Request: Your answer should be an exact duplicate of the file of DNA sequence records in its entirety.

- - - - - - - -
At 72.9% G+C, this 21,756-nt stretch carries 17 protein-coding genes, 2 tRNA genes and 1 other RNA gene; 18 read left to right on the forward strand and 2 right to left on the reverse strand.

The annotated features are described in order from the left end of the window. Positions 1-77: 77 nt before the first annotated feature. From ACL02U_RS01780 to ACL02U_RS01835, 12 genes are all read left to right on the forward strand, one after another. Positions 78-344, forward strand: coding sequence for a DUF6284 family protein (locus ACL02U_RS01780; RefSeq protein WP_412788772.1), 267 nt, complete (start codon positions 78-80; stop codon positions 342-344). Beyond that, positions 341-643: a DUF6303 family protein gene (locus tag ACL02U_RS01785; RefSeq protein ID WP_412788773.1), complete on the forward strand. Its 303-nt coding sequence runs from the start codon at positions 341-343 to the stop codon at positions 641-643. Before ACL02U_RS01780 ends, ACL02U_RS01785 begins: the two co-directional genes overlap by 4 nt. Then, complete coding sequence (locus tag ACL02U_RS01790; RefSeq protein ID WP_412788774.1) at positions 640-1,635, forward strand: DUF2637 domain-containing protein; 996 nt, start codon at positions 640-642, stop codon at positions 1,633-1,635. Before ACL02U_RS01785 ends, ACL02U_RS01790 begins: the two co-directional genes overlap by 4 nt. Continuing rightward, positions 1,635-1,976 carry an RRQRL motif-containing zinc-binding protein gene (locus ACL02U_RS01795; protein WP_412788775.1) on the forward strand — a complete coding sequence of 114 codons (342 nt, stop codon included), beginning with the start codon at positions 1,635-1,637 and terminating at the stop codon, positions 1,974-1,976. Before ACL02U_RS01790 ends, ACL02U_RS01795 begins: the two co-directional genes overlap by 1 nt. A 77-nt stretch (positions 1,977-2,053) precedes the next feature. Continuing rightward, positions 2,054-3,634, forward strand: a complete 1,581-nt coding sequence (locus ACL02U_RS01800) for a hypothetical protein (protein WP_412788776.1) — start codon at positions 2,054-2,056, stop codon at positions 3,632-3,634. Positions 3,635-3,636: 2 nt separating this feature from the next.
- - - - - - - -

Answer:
At 72.9% G+C, this 21,756-nt stretch carries 17 protein-coding genes, 2 tRNA genes and 1 other RNA gene; 18 read left to right on the forward strand and 2 right to left on the reverse strand.

The annotated features are described in order from the left end of the window. Positions 1-77: 77 nt before the first annotated feature. From ACL02U_RS01780 to ACL02U_RS01835, 12 genes are all read left to right on the forward strand, one after another. Positions 78-344, forward strand: coding sequence for a DUF6284 family protein (locus ACL02U_RS01780; RefSeq protein WP_412788772.1), 267 nt, complete (start codon positions 78-80; stop codon positions 342-344). Beyond that, positions 341-643: a DUF6303 family protein gene (locus tag ACL02U_RS01785; RefSeq protein ID WP_412788773.1), complete on the forward strand. Its 303-nt coding sequence runs from the start codon at positions 341-343 to the stop codon at positions 641-643. Before ACL02U_RS01780 ends, ACL02U_RS01785 begins: the two co-directional genes overlap by 4 nt. Then, complete coding sequence (locus tag ACL02U_RS01790; RefSeq protein ID WP_412788774.1) at positions 640-1,635, forward strand: DUF2637 domain-containing protein; 996 nt, start codon at positions 640-642, stop codon at positions 1,633-1,635. Before ACL02U_RS01785 ends, ACL02U_RS01790 begins: the two co-directional genes overlap by 4 nt. Continuing rightward, positions 1,635-1,976 carry an RRQRL motif-containing zinc-binding protein gene (locus ACL02U_RS01795; protein WP_412788775.1) on the forward strand — a complete coding sequence of 114 codons (342 nt, stop codon included), beginning with the start codon at positions 1,635-1,637 and terminating at the stop codon, positions 1,974-1,976. Before ACL02U_RS01790 ends, ACL02U_RS01795 begins: the two co-directional genes overlap by 1 nt. A 77-nt stretch (positions 1,977-2,053) precedes the next feature. Continuing rightward, positions 2,054-3,634, forward strand: a complete 1,581-nt coding sequence (locus ACL02U_RS01800) for a hypothetical protein (protein WP_412788776.1) — start codon at positions 2,054-2,056, stop codon at positions 3,632-3,634. Positions 3,635-3,636: 2 nt separating this feature from the next.